” I hate the n word and would never even use it in a joke, BUT Paula Deen grew up in a segregated era in the south and Im sure they feel totally different than the normal person. “
First off, “segregated era of the South”? Hate to tell you but Jim Crowe laws started in the North. I know public school history taught by the communists want you to believe racism was only in the South, but the North had its fair share. Hint: Slavery was started in the North by a black man that enslaved another black man during a time when slavery was illegal.
Second, what kind of “off color” jokes have you told yet refuse to use that dreaded n-word? Really? Can’t tell a black joke using that word but any other word is fair game?
I have nothing against the South but I do insist on being truthful. Jim Crow laws began in the South, pushed by Democrats after the Compromise of 1877.
You’re exactly right. Segregation was over and done in the South when the National Guard had to be called out in the mid-1970’s to enforce segregation in...wait for it...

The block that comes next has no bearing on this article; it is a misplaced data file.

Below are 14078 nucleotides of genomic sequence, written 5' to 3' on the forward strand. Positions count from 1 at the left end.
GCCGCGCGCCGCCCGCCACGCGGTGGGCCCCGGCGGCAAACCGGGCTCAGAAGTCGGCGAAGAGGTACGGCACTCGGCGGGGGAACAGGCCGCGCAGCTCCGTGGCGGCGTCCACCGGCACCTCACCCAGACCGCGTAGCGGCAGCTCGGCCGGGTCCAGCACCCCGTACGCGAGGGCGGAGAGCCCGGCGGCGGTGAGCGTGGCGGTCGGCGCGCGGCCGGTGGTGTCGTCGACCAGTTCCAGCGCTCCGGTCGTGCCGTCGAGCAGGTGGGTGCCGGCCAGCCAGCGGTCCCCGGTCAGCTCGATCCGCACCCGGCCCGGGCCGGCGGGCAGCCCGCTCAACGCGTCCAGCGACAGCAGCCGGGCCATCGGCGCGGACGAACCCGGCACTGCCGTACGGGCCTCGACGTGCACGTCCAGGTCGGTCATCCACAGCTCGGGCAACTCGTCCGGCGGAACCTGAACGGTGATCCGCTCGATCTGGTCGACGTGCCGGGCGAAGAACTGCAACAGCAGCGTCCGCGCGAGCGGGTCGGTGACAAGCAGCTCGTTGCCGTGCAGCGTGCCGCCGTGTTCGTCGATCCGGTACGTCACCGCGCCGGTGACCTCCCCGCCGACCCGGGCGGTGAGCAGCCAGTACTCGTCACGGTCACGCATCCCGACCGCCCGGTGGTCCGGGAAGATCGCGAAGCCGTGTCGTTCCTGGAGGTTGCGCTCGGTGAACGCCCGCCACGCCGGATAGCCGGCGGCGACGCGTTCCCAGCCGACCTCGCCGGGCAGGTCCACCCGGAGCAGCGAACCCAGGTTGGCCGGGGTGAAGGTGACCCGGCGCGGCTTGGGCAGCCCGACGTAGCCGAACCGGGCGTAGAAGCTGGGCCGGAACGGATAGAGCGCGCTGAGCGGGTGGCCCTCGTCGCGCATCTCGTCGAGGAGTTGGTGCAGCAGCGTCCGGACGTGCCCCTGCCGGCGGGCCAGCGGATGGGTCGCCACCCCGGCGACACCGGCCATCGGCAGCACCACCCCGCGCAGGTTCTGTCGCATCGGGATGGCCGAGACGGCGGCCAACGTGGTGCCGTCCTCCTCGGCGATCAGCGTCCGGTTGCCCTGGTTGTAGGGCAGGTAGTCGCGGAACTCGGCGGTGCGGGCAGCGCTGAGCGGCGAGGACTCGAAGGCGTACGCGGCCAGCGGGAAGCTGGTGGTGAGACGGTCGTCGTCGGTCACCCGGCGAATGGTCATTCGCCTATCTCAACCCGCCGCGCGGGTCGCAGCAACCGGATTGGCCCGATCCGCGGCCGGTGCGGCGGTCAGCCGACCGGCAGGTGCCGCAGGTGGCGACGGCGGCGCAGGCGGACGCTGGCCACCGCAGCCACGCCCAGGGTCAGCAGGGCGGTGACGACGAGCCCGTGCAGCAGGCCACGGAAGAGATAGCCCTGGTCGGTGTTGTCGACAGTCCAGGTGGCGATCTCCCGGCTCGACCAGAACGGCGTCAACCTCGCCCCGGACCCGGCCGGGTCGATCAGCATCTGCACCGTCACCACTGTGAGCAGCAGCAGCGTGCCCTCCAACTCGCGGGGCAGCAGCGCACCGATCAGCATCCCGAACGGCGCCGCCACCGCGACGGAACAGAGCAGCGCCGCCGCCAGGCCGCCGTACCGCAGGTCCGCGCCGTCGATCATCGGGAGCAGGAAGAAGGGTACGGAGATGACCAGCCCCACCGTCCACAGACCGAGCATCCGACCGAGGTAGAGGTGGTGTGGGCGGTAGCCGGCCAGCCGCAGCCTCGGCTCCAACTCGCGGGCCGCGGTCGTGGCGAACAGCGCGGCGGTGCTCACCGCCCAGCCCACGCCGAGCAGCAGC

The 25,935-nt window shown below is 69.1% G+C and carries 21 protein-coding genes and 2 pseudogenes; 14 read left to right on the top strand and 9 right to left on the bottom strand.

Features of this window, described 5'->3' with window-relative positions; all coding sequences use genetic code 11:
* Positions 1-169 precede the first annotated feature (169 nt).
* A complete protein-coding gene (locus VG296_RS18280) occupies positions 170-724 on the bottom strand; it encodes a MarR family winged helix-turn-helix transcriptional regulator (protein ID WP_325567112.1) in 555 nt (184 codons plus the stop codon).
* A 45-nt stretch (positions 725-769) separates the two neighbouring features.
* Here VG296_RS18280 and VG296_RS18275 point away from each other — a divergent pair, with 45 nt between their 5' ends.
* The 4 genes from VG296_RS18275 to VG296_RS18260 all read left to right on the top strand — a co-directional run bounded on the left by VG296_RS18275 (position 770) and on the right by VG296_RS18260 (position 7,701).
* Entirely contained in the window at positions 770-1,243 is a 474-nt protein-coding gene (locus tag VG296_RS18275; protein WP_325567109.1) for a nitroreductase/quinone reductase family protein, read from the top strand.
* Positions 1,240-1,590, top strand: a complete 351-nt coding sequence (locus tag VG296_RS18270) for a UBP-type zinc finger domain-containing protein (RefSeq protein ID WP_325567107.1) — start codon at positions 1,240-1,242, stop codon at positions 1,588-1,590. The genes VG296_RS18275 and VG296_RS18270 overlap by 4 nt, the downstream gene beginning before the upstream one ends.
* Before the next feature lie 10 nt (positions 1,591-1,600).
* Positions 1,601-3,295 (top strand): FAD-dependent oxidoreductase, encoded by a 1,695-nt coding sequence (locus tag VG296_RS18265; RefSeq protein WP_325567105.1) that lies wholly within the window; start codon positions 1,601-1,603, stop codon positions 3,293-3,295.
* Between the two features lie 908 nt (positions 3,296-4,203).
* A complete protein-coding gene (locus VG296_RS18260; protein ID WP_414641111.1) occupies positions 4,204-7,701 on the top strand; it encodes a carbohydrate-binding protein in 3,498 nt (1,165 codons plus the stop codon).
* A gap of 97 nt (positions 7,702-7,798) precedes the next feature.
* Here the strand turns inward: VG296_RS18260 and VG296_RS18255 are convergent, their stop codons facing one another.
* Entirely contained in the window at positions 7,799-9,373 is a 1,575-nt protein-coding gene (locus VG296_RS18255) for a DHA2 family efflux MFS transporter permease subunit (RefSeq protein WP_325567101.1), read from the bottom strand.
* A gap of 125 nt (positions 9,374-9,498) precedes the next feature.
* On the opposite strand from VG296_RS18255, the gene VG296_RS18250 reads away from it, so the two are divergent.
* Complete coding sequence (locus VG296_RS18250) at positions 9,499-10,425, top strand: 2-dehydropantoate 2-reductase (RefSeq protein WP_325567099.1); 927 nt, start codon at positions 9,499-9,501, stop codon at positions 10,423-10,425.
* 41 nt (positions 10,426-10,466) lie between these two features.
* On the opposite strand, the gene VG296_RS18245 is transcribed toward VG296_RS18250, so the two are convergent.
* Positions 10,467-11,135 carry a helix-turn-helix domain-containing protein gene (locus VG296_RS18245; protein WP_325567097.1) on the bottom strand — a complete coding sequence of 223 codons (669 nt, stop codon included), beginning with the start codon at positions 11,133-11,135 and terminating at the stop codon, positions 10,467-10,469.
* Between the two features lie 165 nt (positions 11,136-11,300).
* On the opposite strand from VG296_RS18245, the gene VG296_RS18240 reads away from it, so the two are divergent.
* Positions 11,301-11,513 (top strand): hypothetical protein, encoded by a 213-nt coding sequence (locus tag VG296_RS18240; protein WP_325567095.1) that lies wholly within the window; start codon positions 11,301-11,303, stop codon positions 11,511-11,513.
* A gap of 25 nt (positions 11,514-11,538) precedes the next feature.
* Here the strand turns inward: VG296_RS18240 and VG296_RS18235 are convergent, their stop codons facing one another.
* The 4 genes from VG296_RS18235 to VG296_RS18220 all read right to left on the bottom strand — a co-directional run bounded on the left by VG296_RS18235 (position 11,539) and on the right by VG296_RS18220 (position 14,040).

Ummm, what definition of 'the North' incorporates Virginia?
Hmm. I could have sworn that slaves came from the Dutch West Indies in 1619. In Virginia. Yep, think that’s right. Yep. It is right.
My Mom was born in the early 1920s in Indiana. When she was growing up, it was against the law in that county for a black man to be in the county between sundown and sunrise. She said the law was changed when she was around 10-12.
New York passed a law in 1948 banning racial discrimination in hiring--more than 80 years after the Civil War.
Major League Baseball had its first black player in 1947--when nearly all of the teams were in Northern cities (all except the Washington Senators and arguably the two St. Louis teams). Why had the teams not been integrated all along? The sport was invented by Yankees.
In the era of passenger trains, the black employees were sleeping car porters and maids, not engineers or conductors. It wasn't that none of the black employees would have liked to be an engineer or a conductor.
Alexis de Tocqueville, traveling in the US in the 1830s, thought that racial prejudice was stronger in the regions of the country where slavery had been abolished.
Jim Crowe laws started in the North